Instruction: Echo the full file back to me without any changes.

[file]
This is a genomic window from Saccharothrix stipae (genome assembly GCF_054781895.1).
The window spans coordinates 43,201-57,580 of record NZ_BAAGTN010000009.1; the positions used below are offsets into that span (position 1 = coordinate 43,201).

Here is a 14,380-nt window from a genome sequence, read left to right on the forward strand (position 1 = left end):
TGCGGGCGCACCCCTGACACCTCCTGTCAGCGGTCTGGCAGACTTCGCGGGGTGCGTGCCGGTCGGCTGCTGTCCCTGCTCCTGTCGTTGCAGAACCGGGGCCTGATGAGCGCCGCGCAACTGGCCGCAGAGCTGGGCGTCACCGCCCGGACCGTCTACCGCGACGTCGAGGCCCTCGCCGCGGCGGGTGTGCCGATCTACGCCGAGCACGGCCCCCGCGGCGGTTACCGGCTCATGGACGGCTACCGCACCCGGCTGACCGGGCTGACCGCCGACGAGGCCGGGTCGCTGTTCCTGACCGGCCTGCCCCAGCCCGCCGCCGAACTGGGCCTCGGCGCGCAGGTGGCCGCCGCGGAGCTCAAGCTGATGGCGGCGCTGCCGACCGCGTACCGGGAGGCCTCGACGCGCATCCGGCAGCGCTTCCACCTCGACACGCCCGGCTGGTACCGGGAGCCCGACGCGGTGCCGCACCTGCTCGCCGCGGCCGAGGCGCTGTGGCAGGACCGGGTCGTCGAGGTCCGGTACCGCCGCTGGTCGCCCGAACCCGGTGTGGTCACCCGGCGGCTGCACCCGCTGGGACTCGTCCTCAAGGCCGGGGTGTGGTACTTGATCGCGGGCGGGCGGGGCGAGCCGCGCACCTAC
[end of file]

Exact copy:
This is a genomic window from Saccharothrix stipae (genome assembly GCF_054781895.1).
The window spans coordinates 43,201-57,580 of record NZ_BAAGTN010000009.1; the positions used below are offsets into that span (position 1 = coordinate 43,201).

Here is a 14,380-nt window from a genome sequence, read left to right on the forward strand (position 1 = left end):
TGCGGGCGCACCCCTGACACCTCCTGTCAGCGGTCTGGCAGACTTCGCGGGGTGCGTGCCGGTCGGCTGCTGTCCCTGCTCCTGTCGTTGCAGAACCGGGGCCTGATGAGCGCCGCGCAACTGGCCGCAGAGCTGGGCGTCACCGCCCGGACCGTCTACCGCGACGTCGAGGCCCTCGCCGCGGCGGGTGTGCCGATCTACGCCGAGCACGGCCCCCGCGGCGGTTACCGGCTCATGGACGGCTACCGCACCCGGCTGACCGGGCTGACCGCCGACGAGGCCGGGTCGCTGTTCCTGACCGGCCTGCCCCAGCCCGCCGCCGAACTGGGCCTCGGCGCGCAGGTGGCCGCCGCGGAGCTCAAGCTGATGGCGGCGCTGCCGACCGCGTACCGGGAGGCCTCGACGCGCATCCGGCAGCGCTTCCACCTCGACACGCCCGGCTGGTACCGGGAGCCCGACGCGGTGCCGCACCTGCTCGCCGCGGCCGAGGCGCTGTGGCAGGACCGGGTCGTCGAGGTCCGGTACCGCCGCTGGTCGCCCGAACCCGGTGTGGTCACCCGGCGGCTGCACCCGCTGGGACTCGTCCTCAAGGCCGGGGTGTGGTACTTGATCGCGGGCGGGCGGGGCGAGCCGCGCACCTAC